The amp features a straightforward control section with knobs for gain and master volume, as well as a three-band EQ (bass, middle, treble). Although it doesn’t have any built-in reverb, there is an additional boost switch onboard.

The electronics are housed in a sturdy metal chassis with a grille on the front and back panels, and slots on the tops and sides for improved airflow. These should help to keep things cool for longer playing sessions.

As for ins and outs, there’s a single instrument input socket on the front panel, and three speaker outputs in the back at either 8 or 16 ohms.

Friedman Twin Sister

Friedman Amplification Twin Sister Head
Image: Friedman Amplification

This month Friedman Amplification has launched the Twin Sister, which puts two of its popular Dirty Shirleys into a single amplifier. The amp was designed for players seeking out a “vintage classic rock tone inspired by British tube amps from the 60s and 70s,” according to the brand.

The Twin Sister is a 40-watt tube amp and – like the Dirty Shirley – draws from a modified Marshall JTM 45. Each is handcrafted and comes as either a dual-channel combo or head.

The amp uses five 12AX7 valves in the preamp section and two 5881 valves to drive the power amp. With the combo variety, you get a 12-inch Celestion G12M Creamback speaker at 16 ohms.

Promising to deliver “gorgeous sparkling cleans to a glorious vintage crunch and beyond”, the Twin Sister boasts powerful yet familiar controls.

On each channel, you’ll find master and gain controls, as well as a three-band EQ with bass, middle and treble knobs. Adding to those are global presence and ‘deep’ knobs to further sculpt your tone with, and a three-position gain structure switch which lets you quickly alter the characteristics of the drive.

The Twin Sister also plays extra well with pedals and outboard gear, thanks to an Ultra transparent series effects loop located in the back. And for impedance matching, there’s a three-way impedance selector for running the amp at 4, 8 or 16 ohms.

Boss GT Pocket

Boss' Pocket GT
Image: Boss

Along with its new Octave pedal, this month Boss launched its smallest multi-effects unit yet – the Pocket GT. There are 100 amp models and effects packed into a unit the size of a smartphone, meaning endless tone-chasing with a huge variety of combinations.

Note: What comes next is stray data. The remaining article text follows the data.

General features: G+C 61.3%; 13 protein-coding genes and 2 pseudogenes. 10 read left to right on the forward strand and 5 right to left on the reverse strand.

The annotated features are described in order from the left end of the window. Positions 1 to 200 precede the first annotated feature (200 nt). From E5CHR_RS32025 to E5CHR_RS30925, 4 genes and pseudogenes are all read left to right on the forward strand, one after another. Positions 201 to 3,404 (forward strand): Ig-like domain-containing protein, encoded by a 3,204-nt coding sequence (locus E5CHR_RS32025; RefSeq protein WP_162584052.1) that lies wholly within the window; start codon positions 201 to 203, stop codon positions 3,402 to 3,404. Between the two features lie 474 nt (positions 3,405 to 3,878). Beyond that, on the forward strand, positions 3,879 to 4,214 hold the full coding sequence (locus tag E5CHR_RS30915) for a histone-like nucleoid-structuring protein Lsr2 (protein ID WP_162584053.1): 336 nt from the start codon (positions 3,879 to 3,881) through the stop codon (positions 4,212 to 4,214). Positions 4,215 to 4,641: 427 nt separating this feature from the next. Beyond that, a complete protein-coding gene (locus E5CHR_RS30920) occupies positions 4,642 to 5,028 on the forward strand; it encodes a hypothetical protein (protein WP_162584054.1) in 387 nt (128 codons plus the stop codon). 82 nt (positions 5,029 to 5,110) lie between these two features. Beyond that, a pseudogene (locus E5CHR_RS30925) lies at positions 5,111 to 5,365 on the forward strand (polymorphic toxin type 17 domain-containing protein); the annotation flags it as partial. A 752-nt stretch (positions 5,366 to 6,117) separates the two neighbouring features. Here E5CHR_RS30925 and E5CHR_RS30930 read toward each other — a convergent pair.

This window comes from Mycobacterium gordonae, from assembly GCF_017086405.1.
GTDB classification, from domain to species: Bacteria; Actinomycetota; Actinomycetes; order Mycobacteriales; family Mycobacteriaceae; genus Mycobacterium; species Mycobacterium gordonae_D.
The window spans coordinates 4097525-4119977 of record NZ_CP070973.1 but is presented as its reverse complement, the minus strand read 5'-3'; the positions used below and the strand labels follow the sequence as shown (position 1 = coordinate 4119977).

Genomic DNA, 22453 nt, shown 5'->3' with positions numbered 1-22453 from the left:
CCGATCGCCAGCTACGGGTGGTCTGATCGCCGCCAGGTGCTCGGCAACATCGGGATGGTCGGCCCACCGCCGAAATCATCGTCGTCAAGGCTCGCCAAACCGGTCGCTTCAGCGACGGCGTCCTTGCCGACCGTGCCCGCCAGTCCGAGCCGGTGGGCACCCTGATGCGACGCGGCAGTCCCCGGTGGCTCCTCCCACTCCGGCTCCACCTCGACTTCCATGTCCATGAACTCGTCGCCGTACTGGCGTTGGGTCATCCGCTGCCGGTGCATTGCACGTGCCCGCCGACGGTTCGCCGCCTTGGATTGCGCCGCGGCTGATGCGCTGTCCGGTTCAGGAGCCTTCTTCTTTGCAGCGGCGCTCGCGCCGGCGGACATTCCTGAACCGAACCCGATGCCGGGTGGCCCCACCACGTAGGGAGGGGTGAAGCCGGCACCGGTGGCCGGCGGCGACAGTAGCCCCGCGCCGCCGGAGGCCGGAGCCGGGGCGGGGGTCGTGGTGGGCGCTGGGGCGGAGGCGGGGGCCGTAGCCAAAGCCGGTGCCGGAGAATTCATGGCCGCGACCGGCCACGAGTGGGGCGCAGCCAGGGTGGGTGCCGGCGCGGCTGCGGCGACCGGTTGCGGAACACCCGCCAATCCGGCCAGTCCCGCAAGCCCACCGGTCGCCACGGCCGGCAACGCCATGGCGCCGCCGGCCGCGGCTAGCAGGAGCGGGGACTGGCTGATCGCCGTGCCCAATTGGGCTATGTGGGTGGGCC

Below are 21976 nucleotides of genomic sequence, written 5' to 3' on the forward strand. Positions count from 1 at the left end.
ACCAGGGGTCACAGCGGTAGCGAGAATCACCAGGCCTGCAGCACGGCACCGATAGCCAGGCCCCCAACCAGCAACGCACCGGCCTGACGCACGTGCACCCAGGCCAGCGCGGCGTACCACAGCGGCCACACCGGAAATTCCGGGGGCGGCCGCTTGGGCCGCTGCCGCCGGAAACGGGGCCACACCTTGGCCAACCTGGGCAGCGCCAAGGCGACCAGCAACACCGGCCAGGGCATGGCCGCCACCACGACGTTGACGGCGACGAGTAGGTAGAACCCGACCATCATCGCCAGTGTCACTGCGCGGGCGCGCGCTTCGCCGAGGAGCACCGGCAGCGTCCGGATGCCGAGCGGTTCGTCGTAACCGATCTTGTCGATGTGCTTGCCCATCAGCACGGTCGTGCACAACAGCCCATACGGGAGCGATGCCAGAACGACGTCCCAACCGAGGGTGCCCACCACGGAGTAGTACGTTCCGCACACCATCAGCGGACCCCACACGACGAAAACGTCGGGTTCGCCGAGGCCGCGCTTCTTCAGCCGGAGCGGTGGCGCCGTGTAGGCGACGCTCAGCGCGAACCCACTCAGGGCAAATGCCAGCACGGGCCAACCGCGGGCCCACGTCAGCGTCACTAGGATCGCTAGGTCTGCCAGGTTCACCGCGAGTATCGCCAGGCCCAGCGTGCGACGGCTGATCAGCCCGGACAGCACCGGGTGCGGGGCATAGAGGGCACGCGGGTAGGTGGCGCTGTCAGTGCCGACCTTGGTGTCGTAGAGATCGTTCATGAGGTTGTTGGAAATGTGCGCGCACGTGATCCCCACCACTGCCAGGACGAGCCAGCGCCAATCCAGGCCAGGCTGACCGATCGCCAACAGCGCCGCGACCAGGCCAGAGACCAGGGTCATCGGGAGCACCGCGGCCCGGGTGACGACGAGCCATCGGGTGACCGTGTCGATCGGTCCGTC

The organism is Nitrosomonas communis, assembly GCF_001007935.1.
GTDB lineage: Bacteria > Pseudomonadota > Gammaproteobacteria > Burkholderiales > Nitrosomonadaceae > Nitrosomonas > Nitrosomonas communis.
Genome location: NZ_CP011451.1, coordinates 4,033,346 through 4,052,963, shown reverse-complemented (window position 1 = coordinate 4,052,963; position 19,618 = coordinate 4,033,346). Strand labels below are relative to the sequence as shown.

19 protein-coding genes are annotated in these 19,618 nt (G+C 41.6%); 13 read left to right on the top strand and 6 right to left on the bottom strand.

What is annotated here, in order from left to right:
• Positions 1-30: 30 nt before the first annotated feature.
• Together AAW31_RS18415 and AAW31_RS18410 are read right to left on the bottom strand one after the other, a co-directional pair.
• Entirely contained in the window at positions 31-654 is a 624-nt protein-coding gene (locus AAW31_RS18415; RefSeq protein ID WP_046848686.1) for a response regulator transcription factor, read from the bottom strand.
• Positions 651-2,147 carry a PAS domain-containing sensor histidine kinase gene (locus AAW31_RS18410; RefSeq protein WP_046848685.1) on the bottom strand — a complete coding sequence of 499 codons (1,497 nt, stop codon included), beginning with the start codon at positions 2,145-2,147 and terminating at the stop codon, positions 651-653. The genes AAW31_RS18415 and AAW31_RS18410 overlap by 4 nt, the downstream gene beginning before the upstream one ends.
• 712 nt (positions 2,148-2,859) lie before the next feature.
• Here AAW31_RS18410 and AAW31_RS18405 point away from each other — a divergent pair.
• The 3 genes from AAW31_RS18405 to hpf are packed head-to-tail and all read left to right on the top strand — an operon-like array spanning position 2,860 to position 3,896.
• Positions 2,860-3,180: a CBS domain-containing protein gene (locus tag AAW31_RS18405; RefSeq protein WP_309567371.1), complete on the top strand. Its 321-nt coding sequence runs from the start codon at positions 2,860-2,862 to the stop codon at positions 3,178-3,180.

The unit, with a little help from the Boss Tone Studio app, also incorporates a YouTube browser, meaning you can learn songs straight from the source – even looping difficult sections. You can save playlists for set practice routines, and even set tone changes to happen in sync with the songs you’re playing along to.

Other handy features include Bluetooth music streaming, USB audio interface capability, headphone connectivity and a large bank of user presets.

Elite Acoustics D6-8 Pro acoustic amp

The Elite Acoustics D6-8-Pro
Image: Elite Acoustic

Elite Acoustics launched its D6-8 Pro acoustic guitar amp, loaded with a dearth of useful features to make gigging as an acoustic player easier. The amplifier notably features a mixer, with a flexible I/O arrangement: two high Z instruments inputs, four mic inputs (with +48V phantom power) and six line inputs. Each channel sports independent effects, including a compressor, gate, mid-sweepable EQ, high pass filter, notch filter, phase reverse. These are powered by the same DSP engine as Elite Acoustic’s battery-powered D6-8 amplifier.

Effects are controlled and selected via a UI, with dedicated physical parameter knobs. If you want to play a backing track or fill space with music, the amp is also Bluetooth compatible for easy streaming. The mixer’s outputs allow for both a ground-lifted main mix signal and an aux mix signal to be sent to a desk or interface via XLR.

There’s also active crossover and individual amplifiers for the 8″ woofer and 1″ silkdome tweeters – meaning a more clarity across the whole frequency range of the amp.

For more buyer’s guides, click here.